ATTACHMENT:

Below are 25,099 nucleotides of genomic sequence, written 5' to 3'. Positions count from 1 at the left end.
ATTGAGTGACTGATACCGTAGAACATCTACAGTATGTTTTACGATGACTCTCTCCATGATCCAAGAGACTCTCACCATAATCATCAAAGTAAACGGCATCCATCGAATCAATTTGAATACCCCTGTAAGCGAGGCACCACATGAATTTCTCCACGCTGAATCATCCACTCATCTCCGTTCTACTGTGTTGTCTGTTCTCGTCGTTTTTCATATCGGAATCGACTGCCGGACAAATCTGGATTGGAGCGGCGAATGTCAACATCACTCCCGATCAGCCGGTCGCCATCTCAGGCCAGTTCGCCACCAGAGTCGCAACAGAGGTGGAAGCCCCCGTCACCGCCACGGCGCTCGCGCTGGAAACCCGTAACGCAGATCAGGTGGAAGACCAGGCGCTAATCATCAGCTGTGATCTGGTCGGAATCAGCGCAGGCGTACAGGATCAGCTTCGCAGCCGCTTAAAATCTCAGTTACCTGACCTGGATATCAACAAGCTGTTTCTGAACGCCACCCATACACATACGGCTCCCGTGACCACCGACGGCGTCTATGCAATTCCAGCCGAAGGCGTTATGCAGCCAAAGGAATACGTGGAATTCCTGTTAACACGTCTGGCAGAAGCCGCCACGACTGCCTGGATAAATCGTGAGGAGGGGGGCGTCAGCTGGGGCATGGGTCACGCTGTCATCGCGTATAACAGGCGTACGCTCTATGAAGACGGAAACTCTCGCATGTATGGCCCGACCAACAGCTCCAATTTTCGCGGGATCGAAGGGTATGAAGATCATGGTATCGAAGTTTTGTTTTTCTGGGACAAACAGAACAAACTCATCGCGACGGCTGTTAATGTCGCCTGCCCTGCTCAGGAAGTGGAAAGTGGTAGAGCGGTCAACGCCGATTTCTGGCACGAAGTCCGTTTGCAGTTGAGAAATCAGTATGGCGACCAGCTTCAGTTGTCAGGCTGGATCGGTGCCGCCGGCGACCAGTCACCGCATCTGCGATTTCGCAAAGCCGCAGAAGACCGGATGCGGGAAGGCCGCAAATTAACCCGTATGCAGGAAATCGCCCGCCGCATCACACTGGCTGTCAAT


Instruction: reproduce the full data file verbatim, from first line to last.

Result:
Below are 25,099 nucleotides of genomic sequence, written 5' to 3'. Positions count from 1 at the left end.
ATTGAGTGACTGATACCGTAGAACATCTACAGTATGTTTTACGATGACTCTCTCCATGATCCAAGAGACTCTCACCATAATCATCAAAGTAAACGGCATCCATCGAATCAATTTGAATACCCCTGTAAGCGAGGCACCACATGAATTTCTCCACGCTGAATCATCCACTCATCTCCGTTCTACTGTGTTGTCTGTTCTCGTCGTTTTTCATATCGGAATCGACTGCCGGACAAATCTGGATTGGAGCGGCGAATGTCAACATCACTCCCGATCAGCCGGTCGCCATCTCAGGCCAGTTCGCCACCAGAGTCGCAACAGAGGTGGAAGCCCCCGTCACCGCCACGGCGCTCGCGCTGGAAACCCGTAACGCAGATCAGGTGGAAGACCAGGCGCTAATCATCAGCTGTGATCTGGTCGGAATCAGCGCAGGCGTACAGGATCAGCTTCGCAGCCGCTTAAAATCTCAGTTACCTGACCTGGATATCAACAAGCTGTTTCTGAACGCCACCCATACACATACGGCTCCCGTGACCACCGACGGCGTCTATGCAATTCCAGCCGAAGGCGTTATGCAGCCAAAGGAATACGTGGAATTCCTGTTAACACGTCTGGCAGAAGCCGCCACGACTGCCTGGATAAATCGTGAGGAGGGGGGCGTCAGCTGGGGCATGGGTCACGCTGTCATCGCGTATAACAGGCGTACGCTCTATGAAGACGGAAACTCTCGCATGTATGGCCCGACCAACAGCTCCAATTTTCGCGGGATCGAAGGGTATGAAGATCATGGTATCGAAGTTTTGTTTTTCTGGGACAAACAGAACAAACTCATCGCGACGGCTGTTAATGTCGCCTGCCCTGCTCAGGAAGTGGAAAGTGGTAGAGCGGTCAACGCCGATTTCTGGCACGAAGTCCGTTTGCAGTTGAGAAATCAGTATGGCGACCAGCTTCAGTTGTCAGGCTGGATCGGTGCCGCCGGCGACCAGTCACCGCATCTGCGATTTCGCAAAGCCGCAGAAGACCGGATGCGGGAAGGCCGCAAATTAACCCGTATGCAGGAAATCGCCCGCCGCATCACACTGGCTGTCAAT